The Android app is supposedly still in beta and is not even officially compatible with my phone (Samsung Grand 2) but here I think they are just being conservative. I have installed it anyway and it works fine (so far). The same company also makes a product called "Lumo Run", which is basically a pair of fancy pants which tell you if your pelvis is correctly aligned while running. It sounds like these would be just the thing to address one of my other regular complaints - that of my lower back problems due to my lumbar region overcompensating for my lack of strength in the hip flexors. i can't really see myself buying these as I am quite particular about running shorts, but I can imagine them being a great tool for running coaches (with a good washing machine). (I've noticed that they are now offering just the sensor, which you can attach to any pair of running shorts. I'm a little skeptical of how well this works because, it's clearly preferable to the integrated version so, unless it is much less accurate, why offer both products?)

In other news, I got accepted to run the Chicago Marathon!! The other good news is that I managed to convince my wife that the family holidays would be somewhere cool again this year, so we are going to Norway and Sweden, where training during the summer should be relatively easy, provided I get up early.

Wednesday, March 9, 2016

Madrid Marathon Week 11/18

I was going to write a very positive report for this week because the training went very well and I hit all my pace targets (and some). Maybe it is not such a coincidence, then, that my back is worse than I think it has ever been, to the point that a colleague had to drive me home in my car yesterday, while another one came along to take the first one back to the office. But more of that in a moment.

The week started off with a surprisingly spritely run around the the football pitch. This was supposed to be an easy run - at a pace of between 4:26 and 4:46 / km - but (GPS error permitting) turned out to be 10km at a pace of 4:05, a smidgen above my supposed marathon pace. One of the things I like about my Garmin Fenix 2, is the VO2 Max metric, which probably has little to do with my real VO2 Max, but does seem to track my fitness very well. It makes even the easiest and most boring runs interesting by giving me a goal: after this one, my VO2 Max soared to 66 ml/s/kg.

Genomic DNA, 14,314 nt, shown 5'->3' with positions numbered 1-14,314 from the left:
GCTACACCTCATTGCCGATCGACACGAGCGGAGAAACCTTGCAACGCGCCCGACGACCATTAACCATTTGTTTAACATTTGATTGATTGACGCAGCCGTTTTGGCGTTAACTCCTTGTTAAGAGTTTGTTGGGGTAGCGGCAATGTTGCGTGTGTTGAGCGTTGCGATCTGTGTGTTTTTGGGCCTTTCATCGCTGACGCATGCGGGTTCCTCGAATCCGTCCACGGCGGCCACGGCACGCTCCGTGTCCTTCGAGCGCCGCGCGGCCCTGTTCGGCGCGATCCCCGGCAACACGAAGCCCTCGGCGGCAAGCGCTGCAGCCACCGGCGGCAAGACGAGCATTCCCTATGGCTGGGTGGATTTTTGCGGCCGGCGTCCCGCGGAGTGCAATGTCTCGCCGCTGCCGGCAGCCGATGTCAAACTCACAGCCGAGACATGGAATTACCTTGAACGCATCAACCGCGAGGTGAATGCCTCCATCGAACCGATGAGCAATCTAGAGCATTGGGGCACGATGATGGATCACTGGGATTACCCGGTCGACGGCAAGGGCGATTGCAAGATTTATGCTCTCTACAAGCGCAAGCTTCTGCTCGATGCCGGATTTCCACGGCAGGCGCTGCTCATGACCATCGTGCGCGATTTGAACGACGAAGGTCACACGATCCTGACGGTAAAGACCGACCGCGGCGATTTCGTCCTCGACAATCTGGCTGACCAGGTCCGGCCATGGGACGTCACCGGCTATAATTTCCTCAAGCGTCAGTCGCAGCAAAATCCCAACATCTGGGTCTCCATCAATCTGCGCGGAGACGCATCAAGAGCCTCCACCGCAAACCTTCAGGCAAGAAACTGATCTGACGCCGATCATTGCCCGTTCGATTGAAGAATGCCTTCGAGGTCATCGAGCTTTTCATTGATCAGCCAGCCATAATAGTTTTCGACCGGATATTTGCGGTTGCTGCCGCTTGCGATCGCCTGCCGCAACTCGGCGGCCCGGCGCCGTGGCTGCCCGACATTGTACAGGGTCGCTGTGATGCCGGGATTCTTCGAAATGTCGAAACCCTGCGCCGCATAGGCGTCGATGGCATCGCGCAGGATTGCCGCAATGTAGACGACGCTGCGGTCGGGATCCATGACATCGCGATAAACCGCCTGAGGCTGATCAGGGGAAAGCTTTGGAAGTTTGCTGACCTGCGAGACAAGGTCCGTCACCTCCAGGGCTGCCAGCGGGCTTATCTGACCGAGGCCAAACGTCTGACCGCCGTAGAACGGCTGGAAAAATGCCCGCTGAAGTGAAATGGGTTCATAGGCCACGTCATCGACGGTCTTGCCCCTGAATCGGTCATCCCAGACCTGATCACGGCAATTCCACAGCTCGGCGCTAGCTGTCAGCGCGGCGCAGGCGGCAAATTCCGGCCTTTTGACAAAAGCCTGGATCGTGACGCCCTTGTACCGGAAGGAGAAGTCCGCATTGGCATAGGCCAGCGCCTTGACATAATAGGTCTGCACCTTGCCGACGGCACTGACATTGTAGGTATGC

...that of a 2:30 Marathoner! (I wish)

Tuesday marked a shift in the Hanson's plan from "speed" to "strength" and a move towards more, longer and slower intervals. The recommended pace for these was about 10 seconds faster than Marathon Pace - which I had set at 3:55 /km as running on the track is somewhat easier than on the roads with their ups and downs. Instead of running the 6 sets of 1 mile at 3:45 /km, I ended up running them (very consistently as it turned out) at 3:35 /km. This was partly because I was used to running the speed intervals at 3:25 /km and partly because my watch was displaying my instantaneous pace, rather than the average pace I was clocking up.

Thursday was another "Something Of Substance" (SOS) workout, being a 13 km (8 mile) run at Marathon Pace, again executed slightly faster than required at a pace of 3:52 /km. A few more easy runs and then all that was left was the long run on Sunday. But I'm getting ahead of myself...

I woke up on Saturday with a stiff neck and shoulder, but nothing too worrying. I bought some bath salts and treated myself to a very long hot bath while watching House of Cards Season 4. I didn't much fancy going for a run, especially as it was one of those cold, grey, non-descript kind of afternoons but, after a few reluctant kilometres, the pace seemed to pick itself up naturally as my back loosened up.

On Sunday my back was even stiffer and I started to get nervous about the impending long run. I also had some chores to do - namely, varnishing hundreds of slats of wood that would soon turn into a new garden shed. Again, my back felt better rather than worse as it warmed up, and the run became less of a worry. I'd designed a new route

which turned out to be very good: all on roads, not too many hills and with most of the ascent out of the way by half way. If my long run pace was supposed to be 4:17 /km, I surprised myself by putting in a 4:06 /km effort. All in all, a good week with 93 kilometres in the bag.